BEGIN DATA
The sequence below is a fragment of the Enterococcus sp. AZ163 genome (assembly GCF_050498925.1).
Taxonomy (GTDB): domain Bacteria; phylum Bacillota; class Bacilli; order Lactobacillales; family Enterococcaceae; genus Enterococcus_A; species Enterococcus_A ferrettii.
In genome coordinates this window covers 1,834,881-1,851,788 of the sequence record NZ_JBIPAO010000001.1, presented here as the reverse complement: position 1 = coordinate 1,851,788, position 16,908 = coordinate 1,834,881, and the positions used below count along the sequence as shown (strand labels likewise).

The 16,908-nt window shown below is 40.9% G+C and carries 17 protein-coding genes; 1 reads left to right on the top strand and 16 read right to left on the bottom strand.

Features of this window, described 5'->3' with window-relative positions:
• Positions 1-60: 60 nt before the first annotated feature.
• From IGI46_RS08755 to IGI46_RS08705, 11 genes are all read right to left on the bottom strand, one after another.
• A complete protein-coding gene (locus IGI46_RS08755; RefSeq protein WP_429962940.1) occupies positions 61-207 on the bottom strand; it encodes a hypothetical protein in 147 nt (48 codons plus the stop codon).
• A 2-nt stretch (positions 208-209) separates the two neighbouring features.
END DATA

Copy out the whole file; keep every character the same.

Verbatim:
The sequence below is a fragment of the Enterococcus sp. AZ163 genome (assembly GCF_050498925.1).
Taxonomy (GTDB): domain Bacteria; phylum Bacillota; class Bacilli; order Lactobacillales; family Enterococcaceae; genus Enterococcus_A; species Enterococcus_A ferrettii.
In genome coordinates this window covers 1,834,881-1,851,788 of the sequence record NZ_JBIPAO010000001.1, presented here as the reverse complement: position 1 = coordinate 1,851,788, position 16,908 = coordinate 1,834,881, and the positions used below count along the sequence as shown (strand labels likewise).

The 16,908-nt window shown below is 40.9% G+C and carries 17 protein-coding genes; 1 reads left to right on the top strand and 16 read right to left on the bottom strand.

Features of this window, described 5'->3' with window-relative positions:
• Positions 1-60: 60 nt before the first annotated feature.
• From IGI46_RS08755 to IGI46_RS08705, 11 genes are all read right to left on the bottom strand, one after another.
• A complete protein-coding gene (locus IGI46_RS08755; RefSeq protein WP_429962940.1) occupies positions 61-207 on the bottom strand; it encodes a hypothetical protein in 147 nt (48 codons plus the stop codon).
• A 2-nt stretch (positions 208-209) separates the two neighbouring features.